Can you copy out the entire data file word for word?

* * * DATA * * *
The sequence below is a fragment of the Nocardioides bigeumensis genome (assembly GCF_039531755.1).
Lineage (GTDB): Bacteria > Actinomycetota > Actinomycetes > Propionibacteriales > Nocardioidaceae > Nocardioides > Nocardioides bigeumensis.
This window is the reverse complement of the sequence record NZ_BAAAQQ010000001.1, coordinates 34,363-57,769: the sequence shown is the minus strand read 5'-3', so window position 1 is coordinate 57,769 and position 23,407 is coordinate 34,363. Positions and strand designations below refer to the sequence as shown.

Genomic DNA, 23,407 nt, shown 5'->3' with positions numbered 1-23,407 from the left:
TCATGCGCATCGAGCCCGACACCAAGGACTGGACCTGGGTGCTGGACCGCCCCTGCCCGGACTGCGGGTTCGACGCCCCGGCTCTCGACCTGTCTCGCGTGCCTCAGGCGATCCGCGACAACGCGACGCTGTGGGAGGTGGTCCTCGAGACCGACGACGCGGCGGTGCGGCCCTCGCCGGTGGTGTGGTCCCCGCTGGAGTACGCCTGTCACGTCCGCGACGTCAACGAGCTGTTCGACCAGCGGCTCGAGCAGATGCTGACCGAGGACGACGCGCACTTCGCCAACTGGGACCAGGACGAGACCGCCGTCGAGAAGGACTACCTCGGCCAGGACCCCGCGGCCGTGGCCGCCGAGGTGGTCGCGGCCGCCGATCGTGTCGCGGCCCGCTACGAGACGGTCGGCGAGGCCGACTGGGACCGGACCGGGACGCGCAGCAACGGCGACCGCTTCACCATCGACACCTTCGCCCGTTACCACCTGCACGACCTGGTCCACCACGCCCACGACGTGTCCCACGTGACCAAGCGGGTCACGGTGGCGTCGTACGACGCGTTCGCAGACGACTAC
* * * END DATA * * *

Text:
The sequence below is a fragment of the Nocardioides bigeumensis genome (assembly GCF_039531755.1).
Lineage (GTDB): Bacteria > Actinomycetota > Actinomycetes > Propionibacteriales > Nocardioidaceae > Nocardioides > Nocardioides bigeumensis.
This window is the reverse complement of the sequence record NZ_BAAAQQ010000001.1, coordinates 34,363-57,769: the sequence shown is the minus strand read 5'-3', so window position 1 is coordinate 57,769 and position 23,407 is coordinate 34,363. Positions and strand designations below refer to the sequence as shown.

Genomic DNA, 23,407 nt, shown 5'->3' with positions numbered 1-23,407 from the left:
TCATGCGCATCGAGCCCGACACCAAGGACTGGACCTGGGTGCTGGACCGCCCCTGCCCGGACTGCGGGTTCGACGCCCCGGCTCTCGACCTGTCTCGCGTGCCTCAGGCGATCCGCGACAACGCGACGCTGTGGGAGGTGGTCCTCGAGACCGACGACGCGGCGGTGCGGCCCTCGCCGGTGGTGTGGTCCCCGCTGGAGTACGCCTGTCACGTCCGCGACGTCAACGAGCTGTTCGACCAGCGGCTCGAGCAGATGCTGACCGAGGACGACGCGCACTTCGCCAACTGGGACCAGGACGAGACCGCCGTCGAGAAGGACTACCTCGGCCAGGACCCCGCGGCCGTGGCCGCCGAGGTGGTCGCGGCCGCCGATCGTGTCGCGGCCCGCTACGAGACGGTCGGCGAGGCCGACTGGGACCGGACCGGGACGCGCAGCAACGGCGACCGCTTCACCATCGACACCTTCGCCCGTTACCACCTGCACGACCTGGTCCACCACGCCCACGACGTGTCCCACGTGACCAAGCGGGTCACGGTGGCGTCGTACGACGCGTTCGCAGACGACTAC